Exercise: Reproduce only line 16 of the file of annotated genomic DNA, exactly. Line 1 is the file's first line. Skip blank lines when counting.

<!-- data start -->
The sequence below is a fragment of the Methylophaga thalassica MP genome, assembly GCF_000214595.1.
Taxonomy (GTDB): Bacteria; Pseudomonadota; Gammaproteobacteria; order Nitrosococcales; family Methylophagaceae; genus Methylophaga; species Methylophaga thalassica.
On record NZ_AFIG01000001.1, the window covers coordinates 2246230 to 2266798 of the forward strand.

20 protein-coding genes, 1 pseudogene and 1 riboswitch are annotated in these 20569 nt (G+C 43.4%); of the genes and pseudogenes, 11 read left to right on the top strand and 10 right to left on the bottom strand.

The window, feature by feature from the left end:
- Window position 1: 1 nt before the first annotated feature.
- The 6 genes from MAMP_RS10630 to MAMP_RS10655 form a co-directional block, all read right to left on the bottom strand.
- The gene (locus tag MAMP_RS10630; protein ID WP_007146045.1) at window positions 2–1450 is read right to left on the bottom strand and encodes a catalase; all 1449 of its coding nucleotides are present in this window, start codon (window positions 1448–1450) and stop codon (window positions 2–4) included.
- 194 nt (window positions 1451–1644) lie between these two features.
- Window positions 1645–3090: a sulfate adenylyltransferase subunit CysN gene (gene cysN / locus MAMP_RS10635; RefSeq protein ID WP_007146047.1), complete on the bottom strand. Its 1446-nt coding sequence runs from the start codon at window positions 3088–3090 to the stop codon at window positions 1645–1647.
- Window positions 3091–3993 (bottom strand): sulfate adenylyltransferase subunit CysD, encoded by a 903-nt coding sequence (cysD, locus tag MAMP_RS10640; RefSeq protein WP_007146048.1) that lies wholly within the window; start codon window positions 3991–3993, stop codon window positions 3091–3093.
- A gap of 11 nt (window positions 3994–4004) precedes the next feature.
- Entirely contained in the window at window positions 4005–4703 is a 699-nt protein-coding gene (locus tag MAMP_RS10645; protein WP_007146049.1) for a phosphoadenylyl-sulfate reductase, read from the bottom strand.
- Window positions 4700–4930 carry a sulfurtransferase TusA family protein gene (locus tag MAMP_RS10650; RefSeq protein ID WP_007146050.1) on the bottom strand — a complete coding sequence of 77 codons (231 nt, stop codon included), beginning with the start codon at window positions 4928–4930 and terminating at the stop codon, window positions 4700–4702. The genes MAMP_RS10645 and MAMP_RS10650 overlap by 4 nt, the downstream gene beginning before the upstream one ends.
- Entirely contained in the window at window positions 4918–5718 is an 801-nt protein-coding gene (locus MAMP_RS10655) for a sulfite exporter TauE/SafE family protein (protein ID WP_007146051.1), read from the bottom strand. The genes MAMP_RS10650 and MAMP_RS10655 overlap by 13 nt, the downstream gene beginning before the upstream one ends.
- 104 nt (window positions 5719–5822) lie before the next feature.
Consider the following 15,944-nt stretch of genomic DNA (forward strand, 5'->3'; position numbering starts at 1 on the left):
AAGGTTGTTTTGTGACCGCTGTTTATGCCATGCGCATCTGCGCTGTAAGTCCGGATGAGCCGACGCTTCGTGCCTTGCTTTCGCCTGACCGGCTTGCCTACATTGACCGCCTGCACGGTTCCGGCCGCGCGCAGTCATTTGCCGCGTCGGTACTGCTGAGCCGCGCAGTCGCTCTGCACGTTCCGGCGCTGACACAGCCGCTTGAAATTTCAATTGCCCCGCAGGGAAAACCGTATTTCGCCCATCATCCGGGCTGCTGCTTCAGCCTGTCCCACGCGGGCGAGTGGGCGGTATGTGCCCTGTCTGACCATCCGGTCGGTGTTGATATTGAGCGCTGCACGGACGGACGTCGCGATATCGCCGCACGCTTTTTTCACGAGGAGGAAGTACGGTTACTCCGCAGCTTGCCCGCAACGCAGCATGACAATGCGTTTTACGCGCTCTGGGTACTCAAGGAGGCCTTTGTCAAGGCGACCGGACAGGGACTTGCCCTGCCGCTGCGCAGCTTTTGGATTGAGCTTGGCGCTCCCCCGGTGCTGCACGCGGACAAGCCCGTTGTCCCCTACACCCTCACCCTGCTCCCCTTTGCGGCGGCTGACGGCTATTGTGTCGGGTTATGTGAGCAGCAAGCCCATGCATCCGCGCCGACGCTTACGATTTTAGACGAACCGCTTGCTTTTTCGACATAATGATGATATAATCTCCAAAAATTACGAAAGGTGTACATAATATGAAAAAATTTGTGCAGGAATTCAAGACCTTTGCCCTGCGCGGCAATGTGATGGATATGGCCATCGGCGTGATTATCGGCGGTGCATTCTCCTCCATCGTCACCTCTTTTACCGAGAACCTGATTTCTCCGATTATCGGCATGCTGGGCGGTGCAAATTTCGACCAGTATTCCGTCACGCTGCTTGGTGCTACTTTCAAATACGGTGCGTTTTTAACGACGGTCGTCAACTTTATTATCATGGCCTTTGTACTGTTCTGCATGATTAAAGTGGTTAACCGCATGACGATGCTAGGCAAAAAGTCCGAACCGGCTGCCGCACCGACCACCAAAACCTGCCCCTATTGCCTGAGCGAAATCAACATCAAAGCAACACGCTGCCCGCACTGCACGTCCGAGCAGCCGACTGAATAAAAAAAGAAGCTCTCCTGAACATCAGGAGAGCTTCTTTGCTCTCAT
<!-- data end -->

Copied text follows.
- 104 nt (window positions 5719–5822) lie before the next feature.